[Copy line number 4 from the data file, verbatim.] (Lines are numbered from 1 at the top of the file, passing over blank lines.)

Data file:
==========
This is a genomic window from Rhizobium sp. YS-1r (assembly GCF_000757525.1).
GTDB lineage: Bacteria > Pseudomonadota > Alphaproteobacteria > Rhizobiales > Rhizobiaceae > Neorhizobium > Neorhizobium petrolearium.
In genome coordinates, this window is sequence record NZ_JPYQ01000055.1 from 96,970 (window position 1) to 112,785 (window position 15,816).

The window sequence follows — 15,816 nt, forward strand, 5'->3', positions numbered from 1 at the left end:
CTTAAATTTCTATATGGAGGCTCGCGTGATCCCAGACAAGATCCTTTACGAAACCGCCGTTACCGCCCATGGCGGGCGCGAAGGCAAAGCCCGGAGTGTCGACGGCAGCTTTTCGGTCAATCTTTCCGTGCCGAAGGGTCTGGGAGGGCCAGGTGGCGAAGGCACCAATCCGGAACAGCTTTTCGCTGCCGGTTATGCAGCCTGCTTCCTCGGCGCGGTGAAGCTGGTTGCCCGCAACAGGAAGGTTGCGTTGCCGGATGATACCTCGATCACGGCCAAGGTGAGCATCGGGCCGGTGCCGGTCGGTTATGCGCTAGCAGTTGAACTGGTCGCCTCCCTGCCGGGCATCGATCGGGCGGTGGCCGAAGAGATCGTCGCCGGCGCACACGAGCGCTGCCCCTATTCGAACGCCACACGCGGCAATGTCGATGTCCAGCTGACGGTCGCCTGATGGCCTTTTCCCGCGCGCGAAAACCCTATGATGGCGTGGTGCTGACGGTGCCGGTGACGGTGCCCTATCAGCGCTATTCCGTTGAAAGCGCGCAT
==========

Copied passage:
The window sequence follows — 15,816 nt, forward strand, 5'->3', positions numbered from 1 at the left end: